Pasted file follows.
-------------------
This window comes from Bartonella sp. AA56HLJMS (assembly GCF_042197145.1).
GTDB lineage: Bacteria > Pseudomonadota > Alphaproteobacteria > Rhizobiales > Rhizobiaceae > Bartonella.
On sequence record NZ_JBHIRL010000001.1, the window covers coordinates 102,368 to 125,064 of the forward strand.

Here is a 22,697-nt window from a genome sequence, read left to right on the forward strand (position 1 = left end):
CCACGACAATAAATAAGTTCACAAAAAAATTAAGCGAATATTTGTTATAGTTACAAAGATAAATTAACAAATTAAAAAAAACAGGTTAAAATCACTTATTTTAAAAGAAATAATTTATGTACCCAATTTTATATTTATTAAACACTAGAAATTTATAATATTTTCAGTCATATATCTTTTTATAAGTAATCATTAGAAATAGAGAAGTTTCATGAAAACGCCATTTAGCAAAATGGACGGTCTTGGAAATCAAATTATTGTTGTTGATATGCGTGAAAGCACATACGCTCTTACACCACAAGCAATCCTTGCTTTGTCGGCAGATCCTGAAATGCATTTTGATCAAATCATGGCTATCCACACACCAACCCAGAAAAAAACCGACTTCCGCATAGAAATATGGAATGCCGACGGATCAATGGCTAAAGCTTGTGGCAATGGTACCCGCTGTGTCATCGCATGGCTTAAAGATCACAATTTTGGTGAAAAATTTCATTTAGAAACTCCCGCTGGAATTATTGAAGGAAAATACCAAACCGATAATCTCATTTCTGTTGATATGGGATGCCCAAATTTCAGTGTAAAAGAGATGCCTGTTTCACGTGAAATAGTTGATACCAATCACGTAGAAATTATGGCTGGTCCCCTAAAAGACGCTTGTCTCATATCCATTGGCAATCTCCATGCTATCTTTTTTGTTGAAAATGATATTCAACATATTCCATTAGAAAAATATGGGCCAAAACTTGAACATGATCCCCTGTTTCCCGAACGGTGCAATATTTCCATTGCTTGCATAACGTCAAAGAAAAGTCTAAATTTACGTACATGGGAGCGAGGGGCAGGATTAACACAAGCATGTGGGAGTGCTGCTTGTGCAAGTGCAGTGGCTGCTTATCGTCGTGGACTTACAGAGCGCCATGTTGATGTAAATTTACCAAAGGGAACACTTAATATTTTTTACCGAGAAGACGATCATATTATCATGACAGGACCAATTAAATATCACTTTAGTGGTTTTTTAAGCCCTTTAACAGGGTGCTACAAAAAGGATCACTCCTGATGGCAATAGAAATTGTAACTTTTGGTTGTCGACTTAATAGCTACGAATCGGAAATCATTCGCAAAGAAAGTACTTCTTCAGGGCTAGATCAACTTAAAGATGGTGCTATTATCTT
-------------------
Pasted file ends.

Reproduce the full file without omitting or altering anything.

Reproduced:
This window comes from Bartonella sp. AA56HLJMS (assembly GCF_042197145.1).
GTDB lineage: Bacteria > Pseudomonadota > Alphaproteobacteria > Rhizobiales > Rhizobiaceae > Bartonella.
On sequence record NZ_JBHIRL010000001.1, the window covers coordinates 102,368 to 125,064 of the forward strand.

Here is a 22,697-nt window from a genome sequence, read left to right on the forward strand (position 1 = left end):
CCACGACAATAAATAAGTTCACAAAAAAATTAAGCGAATATTTGTTATAGTTACAAAGATAAATTAACAAATTAAAAAAAACAGGTTAAAATCACTTATTTTAAAAGAAATAATTTATGTACCCAATTTTATATTTATTAAACACTAGAAATTTATAATATTTTCAGTCATATATCTTTTTATAAGTAATCATTAGAAATAGAGAAGTTTCATGAAAACGCCATTTAGCAAAATGGACGGTCTTGGAAATCAAATTATTGTTGTTGATATGCGTGAAAGCACATACGCTCTTACACCACAAGCAATCCTTGCTTTGTCGGCAGATCCTGAAATGCATTTTGATCAAATCATGGCTATCCACACACCAACCCAGAAAAAAACCGACTTCCGCATAGAAATATGGAATGCCGACGGATCAATGGCTAAAGCTTGTGGCAATGGTACCCGCTGTGTCATCGCATGGCTTAAAGATCACAATTTTGGTGAAAAATTTCATTTAGAAACTCCCGCTGGAATTATTGAAGGAAAATACCAAACCGATAATCTCATTTCTGTTGATATGGGATGCCCAAATTTCAGTGTAAAAGAGATGCCTGTTTCACGTGAAATAGTTGATACCAATCACGTAGAAATTATGGCTGGTCCCCTAAAAGACGCTTGTCTCATATCCATTGGCAATCTCCATGCTATCTTTTTTGTTGAAAATGATATTCAACATATTCCATTAGAAAAATATGGGCCAAAACTTGAACATGATCCCCTGTTTCCCGAACGGTGCAATATTTCCATTGCTTGCATAACGTCAAAGAAAAGTCTAAATTTACGTACATGGGAGCGAGGGGCAGGATTAACACAAGCATGTGGGAGTGCTGCTTGTGCAAGTGCAGTGGCTGCTTATCGTCGTGGACTTACAGAGCGCCATGTTGATGTAAATTTACCAAAGGGAACACTTAATATTTTTTACCGAGAAGACGATCATATTATCATGACAGGACCAATTAAATATCACTTTAGTGGTTTTTTAAGCCCTTTAACAGGGTGCTACAAAAAGGATCACTCCTGATGGCAATAGAAATTGTAACTTTTGGTTGTCGACTTAATAGCTACGAATCGGAAATCATTCGCAAAGAAAGTACTTCTTCAGGGCTAGATCAACTTAAAGATGGTGCTATTATCTT